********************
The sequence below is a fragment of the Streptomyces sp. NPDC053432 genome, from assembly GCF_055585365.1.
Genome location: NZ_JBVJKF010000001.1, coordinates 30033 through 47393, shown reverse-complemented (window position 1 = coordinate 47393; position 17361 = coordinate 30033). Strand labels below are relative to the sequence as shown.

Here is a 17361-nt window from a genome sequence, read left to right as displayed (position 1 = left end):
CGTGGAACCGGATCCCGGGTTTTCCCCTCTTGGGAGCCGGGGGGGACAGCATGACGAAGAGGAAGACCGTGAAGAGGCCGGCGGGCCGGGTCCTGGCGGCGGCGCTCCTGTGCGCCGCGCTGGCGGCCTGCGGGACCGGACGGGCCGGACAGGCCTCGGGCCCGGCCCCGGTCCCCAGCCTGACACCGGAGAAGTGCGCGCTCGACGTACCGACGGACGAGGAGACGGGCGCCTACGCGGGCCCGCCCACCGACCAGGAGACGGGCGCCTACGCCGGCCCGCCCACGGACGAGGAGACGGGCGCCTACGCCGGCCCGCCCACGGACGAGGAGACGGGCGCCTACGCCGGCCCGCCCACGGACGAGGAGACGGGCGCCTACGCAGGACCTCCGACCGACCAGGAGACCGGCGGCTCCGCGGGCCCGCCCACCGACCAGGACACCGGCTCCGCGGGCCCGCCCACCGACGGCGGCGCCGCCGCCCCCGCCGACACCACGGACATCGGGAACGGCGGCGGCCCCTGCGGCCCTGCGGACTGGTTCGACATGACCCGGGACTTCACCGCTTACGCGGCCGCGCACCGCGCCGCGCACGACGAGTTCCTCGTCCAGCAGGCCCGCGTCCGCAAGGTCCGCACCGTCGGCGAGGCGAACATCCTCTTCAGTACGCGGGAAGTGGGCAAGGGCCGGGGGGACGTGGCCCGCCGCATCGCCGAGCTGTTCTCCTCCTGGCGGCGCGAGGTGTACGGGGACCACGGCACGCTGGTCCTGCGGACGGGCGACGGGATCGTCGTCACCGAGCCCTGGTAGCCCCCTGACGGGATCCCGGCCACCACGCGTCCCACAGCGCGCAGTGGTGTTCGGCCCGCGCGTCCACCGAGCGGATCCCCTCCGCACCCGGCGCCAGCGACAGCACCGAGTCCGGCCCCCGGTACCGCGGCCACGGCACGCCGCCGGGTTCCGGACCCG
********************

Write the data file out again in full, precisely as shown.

The sequence below is a fragment of the Streptomyces sp. NPDC053432 genome, from assembly GCF_055585365.1.
Genome location: NZ_JBVJKF010000001.1, coordinates 30033 through 47393, shown reverse-complemented (window position 1 = coordinate 47393; position 17361 = coordinate 30033). Strand labels below are relative to the sequence as shown.

Here is a 17361-nt window from a genome sequence, read left to right as displayed (position 1 = left end):
CGTGGAACCGGATCCCGGGTTTTCCCCTCTTGGGAGCCGGGGGGGACAGCATGACGAAGAGGAAGACCGTGAAGAGGCCGGCGGGCCGGGTCCTGGCGGCGGCGCTCCTGTGCGCCGCGCTGGCGGCCTGCGGGACCGGACGGGCCGGACAGGCCTCGGGCCCGGCCCCGGTCCCCAGCCTGACACCGGAGAAGTGCGCGCTCGACGTACCGACGGACGAGGAGACGGGCGCCTACGCGGGCCCGCCCACCGACCAGGAGACGGGCGCCTACGCCGGCCCGCCCACGGACGAGGAGACGGGCGCCTACGCCGGCCCGCCCACGGACGAGGAGACGGGCGCCTACGCCGGCCCGCCCACGGACGAGGAGACGGGCGCCTACGCAGGACCTCCGACCGACCAGGAGACCGGCGGCTCCGCGGGCCCGCCCACCGACCAGGACACCGGCTCCGCGGGCCCGCCCACCGACGGCGGCGCCGCCGCCCCCGCCGACACCACGGACATCGGGAACGGCGGCGGCCCCTGCGGCCCTGCGGACTGGTTCGACATGACCCGGGACTTCACCGCTTACGCGGCCGCGCACCGCGCCGCGCACGACGAGTTCCTCGTCCAGCAGGCCCGCGTCCGCAAGGTCCGCACCGTCGGCGAGGCGAACATCCTCTTCAGTACGCGGGAAGTGGGCAAGGGCCGGGGGGACGTGGCCCGCCGCATCGCCGAGCTGTTCTCCTCCTGGCGGCGCGAGGTGTACGGGGACCACGGCACGCTGGTCCTGCGGACGGGCGACGGGATCGTCGTCACCGAGCCCTGGTAGCCCCCTGACGGGATCCCGGCCACCACGCGTCCCACAGCGCGCAGTGGTGTTCGGCCCGCGCGTCCACCGAGCGGATCCCCTCCGCACCCGGCGCCAGCGACAGCACCGAGTCCGGCCCCCGGTACCGCGGCCACGGCACGCCGCCGGGTTCCGGACCCG